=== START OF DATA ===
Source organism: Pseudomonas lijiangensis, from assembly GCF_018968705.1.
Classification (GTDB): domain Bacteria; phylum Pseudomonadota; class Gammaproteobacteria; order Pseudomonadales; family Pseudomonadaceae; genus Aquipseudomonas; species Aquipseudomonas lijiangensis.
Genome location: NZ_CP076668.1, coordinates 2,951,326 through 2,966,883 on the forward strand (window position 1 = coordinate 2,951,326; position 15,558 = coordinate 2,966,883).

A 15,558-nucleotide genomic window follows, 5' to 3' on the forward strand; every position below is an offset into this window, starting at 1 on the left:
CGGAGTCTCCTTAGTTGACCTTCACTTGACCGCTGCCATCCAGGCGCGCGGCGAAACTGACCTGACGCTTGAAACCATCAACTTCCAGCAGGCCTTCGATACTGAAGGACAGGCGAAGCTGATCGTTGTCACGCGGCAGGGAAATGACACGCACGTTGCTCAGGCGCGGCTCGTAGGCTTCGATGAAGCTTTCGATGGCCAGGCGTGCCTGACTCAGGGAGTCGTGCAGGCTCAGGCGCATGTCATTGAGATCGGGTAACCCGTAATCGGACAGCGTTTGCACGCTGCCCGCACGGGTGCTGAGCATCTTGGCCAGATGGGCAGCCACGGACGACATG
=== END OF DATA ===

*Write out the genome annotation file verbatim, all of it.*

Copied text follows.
Source organism: Pseudomonas lijiangensis, from assembly GCF_018968705.1.
Classification (GTDB): domain Bacteria; phylum Pseudomonadota; class Gammaproteobacteria; order Pseudomonadales; family Pseudomonadaceae; genus Aquipseudomonas; species Aquipseudomonas lijiangensis.
Genome location: NZ_CP076668.1, coordinates 2,951,326 through 2,966,883 on the forward strand (window position 1 = coordinate 2,951,326; position 15,558 = coordinate 2,966,883).

A 15,558-nucleotide genomic window follows, 5' to 3' on the forward strand; every position below is an offset into this window, starting at 1 on the left:
CGGAGTCTCCTTAGTTGACCTTCACTTGACCGCTGCCATCCAGGCGCGCGGCGAAACTGACCTGACGCTTGAAACCATCAACTTCCAGCAGGCCTTCGATACTGAAGGACAGGCGAAGCTGATCGTTGTCACGCGGCAGGGAAATGACACGCACGTTGCTCAGGCGCGGCTCGTAGGCTTCGATGAAGCTTTCGATGGCCAGGCGTGCCTGACTCAGGGAGTCGTGCAGGCTCAGGCGCATGTCATTGAGATCGGGTAACCCGTAATCGGACAGCGTTTGCACGCTGCCCGCACGGGTGCTGAGCATCTTGGCCAGATGGGCAGCCACGGACGACATG